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Microbiome. 2017 May 15;5(1):55. doi: 10.1186/s40168-017-0269-3.

Changes in microbial ecology after fecal microbiota transplantation for recurrent C. difficile infection affected by underlying inflammatory bowel disease.

Author information

1
Division of Gastroenterology and Hepatology, Mayo Clinic, Rochester, MN, 55905, USA.
2
Department of Computer Science and Engineering, University of California, San Diego, La Jolla, CA, USA.
3
Department of Pediatrics, University of California, San Diego, La Jolla, CA, USA.
4
Department of Chemical and Biological Engineering, University of Colorado, Boulder, CO, USA.
5
Division of Colorectal Surgery, Mayo Clinic, Rochester, MN, USA.
6
BioTechnology Institute, University of Minnesota, Minneapolis, MN, USA.
7
Division of Gastroenterology, University of Minnesota, Minneapolis, MN, USA.
8
Division of Gastroenterology and Hepatology, Mayo Clinic, Rochester, MN, 55905, USA. pardi.darrell@mayo.edu.
9
Division of Gastroenterology and Hepatology, Mayo Clinic, Rochester, MN, 55905, USA. kashyap.purna@mayo.edu.

Abstract

BACKGROUND:

Gut microbiota play a key role in maintaining homeostasis in the human gut. Alterations in the gut microbial ecosystem predispose to Clostridium difficile infection (CDI) and gut inflammatory disorders such as inflammatory bowel disease (IBD). Fecal microbiota transplantation (FMT) from a healthy donor can restore gut microbial diversity and pathogen colonization resistance; consequently, it is now being investigated for its ability to improve inflammatory gut conditions such as IBD. In this study, we investigated changes in gut microbiota following FMT in 38 patients with CDI with or without underlying IBD.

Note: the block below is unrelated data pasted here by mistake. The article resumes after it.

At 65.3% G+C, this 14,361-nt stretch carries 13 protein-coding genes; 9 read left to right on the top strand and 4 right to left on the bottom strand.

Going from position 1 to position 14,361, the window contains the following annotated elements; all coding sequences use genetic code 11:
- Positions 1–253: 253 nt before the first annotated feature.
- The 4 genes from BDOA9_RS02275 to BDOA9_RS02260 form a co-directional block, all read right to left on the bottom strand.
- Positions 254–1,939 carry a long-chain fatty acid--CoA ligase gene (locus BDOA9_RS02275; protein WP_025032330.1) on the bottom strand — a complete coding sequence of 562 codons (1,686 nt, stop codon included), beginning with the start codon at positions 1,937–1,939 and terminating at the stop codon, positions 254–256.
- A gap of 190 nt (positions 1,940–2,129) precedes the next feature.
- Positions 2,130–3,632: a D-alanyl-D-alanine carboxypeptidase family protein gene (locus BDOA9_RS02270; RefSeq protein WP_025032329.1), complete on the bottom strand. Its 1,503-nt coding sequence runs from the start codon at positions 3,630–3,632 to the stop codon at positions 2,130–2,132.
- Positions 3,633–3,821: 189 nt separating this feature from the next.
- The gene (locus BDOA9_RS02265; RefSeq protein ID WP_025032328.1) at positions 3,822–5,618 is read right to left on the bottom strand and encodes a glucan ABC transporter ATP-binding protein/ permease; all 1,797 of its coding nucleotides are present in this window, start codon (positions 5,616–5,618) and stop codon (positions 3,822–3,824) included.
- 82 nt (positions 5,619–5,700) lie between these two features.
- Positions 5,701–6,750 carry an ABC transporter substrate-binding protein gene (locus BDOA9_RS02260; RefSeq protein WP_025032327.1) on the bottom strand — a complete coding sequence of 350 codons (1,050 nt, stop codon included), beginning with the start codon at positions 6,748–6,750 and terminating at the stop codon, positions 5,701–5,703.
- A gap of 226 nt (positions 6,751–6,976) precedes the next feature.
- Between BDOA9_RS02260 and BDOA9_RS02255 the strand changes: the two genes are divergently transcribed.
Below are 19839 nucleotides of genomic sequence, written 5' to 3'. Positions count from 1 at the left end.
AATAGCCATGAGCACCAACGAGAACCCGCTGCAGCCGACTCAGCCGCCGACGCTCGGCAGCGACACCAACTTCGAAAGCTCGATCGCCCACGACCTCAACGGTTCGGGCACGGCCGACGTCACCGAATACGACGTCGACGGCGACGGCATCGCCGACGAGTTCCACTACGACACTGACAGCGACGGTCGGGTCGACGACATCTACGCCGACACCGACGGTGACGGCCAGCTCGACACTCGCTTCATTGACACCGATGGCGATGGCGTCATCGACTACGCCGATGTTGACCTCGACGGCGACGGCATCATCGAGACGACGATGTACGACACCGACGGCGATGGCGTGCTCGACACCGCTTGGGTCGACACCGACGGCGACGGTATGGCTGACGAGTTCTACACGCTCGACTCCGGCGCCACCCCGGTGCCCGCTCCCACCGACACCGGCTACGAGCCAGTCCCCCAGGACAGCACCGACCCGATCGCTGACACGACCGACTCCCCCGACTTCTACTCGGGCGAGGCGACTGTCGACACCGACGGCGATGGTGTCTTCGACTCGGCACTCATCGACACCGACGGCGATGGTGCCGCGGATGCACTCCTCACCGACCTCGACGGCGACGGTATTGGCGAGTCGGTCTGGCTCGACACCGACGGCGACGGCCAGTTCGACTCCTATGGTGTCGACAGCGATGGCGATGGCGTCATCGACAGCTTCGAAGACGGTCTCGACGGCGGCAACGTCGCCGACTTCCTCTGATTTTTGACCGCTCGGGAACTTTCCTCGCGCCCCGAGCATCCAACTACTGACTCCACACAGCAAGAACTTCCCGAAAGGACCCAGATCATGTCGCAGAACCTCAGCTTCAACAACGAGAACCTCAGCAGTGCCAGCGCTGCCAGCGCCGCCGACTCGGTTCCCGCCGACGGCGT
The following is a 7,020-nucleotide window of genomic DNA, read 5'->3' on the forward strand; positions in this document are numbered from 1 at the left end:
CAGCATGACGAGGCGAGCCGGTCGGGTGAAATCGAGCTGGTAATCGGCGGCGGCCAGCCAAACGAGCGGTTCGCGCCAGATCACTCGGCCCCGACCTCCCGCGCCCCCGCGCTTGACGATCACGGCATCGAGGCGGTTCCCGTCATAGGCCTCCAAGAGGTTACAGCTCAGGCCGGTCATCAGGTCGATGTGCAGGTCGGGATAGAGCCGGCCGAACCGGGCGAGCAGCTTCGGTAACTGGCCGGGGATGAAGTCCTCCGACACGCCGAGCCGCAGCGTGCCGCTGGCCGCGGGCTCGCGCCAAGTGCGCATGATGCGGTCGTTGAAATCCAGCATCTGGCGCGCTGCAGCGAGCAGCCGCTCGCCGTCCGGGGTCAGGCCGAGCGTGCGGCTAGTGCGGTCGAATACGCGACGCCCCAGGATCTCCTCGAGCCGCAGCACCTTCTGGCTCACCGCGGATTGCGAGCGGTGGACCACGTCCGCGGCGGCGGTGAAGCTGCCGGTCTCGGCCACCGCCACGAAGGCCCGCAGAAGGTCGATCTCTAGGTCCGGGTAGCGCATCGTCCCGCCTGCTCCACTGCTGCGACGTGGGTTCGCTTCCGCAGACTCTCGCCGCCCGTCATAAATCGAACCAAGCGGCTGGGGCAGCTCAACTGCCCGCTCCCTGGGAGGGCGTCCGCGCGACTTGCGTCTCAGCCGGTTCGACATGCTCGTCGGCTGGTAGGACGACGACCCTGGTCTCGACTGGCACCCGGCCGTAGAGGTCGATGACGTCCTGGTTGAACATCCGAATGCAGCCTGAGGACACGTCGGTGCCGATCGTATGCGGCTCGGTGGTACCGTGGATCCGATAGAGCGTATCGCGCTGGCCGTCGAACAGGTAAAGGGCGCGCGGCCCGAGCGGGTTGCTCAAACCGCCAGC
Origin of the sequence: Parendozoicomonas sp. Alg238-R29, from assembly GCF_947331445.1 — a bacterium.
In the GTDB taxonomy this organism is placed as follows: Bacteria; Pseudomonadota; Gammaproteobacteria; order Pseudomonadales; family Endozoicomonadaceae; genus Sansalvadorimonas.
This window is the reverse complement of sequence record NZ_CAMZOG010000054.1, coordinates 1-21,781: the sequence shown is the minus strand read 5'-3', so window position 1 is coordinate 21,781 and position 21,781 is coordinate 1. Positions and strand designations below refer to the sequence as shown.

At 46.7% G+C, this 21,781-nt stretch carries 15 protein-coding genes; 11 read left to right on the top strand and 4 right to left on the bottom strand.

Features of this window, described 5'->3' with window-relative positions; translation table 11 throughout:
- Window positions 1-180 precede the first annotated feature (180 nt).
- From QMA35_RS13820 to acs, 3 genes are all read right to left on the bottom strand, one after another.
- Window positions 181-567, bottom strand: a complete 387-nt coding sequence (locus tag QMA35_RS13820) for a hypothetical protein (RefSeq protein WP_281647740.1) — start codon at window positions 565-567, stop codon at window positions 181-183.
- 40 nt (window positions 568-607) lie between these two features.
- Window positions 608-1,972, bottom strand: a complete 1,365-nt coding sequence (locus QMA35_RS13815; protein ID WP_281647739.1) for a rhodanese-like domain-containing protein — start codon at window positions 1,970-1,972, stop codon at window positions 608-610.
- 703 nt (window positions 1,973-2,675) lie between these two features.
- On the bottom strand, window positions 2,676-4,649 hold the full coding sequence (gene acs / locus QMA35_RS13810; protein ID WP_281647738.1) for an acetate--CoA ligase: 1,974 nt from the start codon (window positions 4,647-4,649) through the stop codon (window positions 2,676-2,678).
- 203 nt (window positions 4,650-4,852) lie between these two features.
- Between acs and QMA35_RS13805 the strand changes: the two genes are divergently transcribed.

RESULTS:

There was a significant change in gut microbial composition towards the donor microbiota and an overall increase in microbial diversity consistent with previous studies after FMT. FMT was successful in treating CDI using a diverse set of donors, and varying degrees of donor stool engraftment suggesting that donor type and degree of engraftment are not drivers of a successful FMT treatment of CDI. However, patients with underlying IBD experienced an increased number of CDI relapses (during a 24-month follow-up) and a decreased growth of new taxa, as compared to the subjects without IBD. Moreover, the need for IBD therapy did not change following FMT. These results underscore the importance of the existing gut microbial landscape as a decisive factor to successfully treat CDI and potentially for improvement of the underlying pathophysiology in IBD.

CONCLUSIONS:

FMT leads to a significant change in microbial diversity in patients with recurrent CDI and complete resolution of symptoms. Stool donor type (related or unrelated) and degree of engraftment are not the key for successful treatment of CDI by FMT. However, CDI patients with IBD have higher proportion of the original community after FMT and lack of improvement of their IBD symptoms and increased episodes of CDI on long-term follow-up.

KEYWORDS:

Clostridium difficile infection; Fecal microbiota transplantation; Inflammatory bowel disease; Microbiome

PMID:
28506317
PMCID:
PMC5433077
DOI:
10.1186/s40168-017-0269-3
[Indexed for MEDLINE]
Free PMC Article

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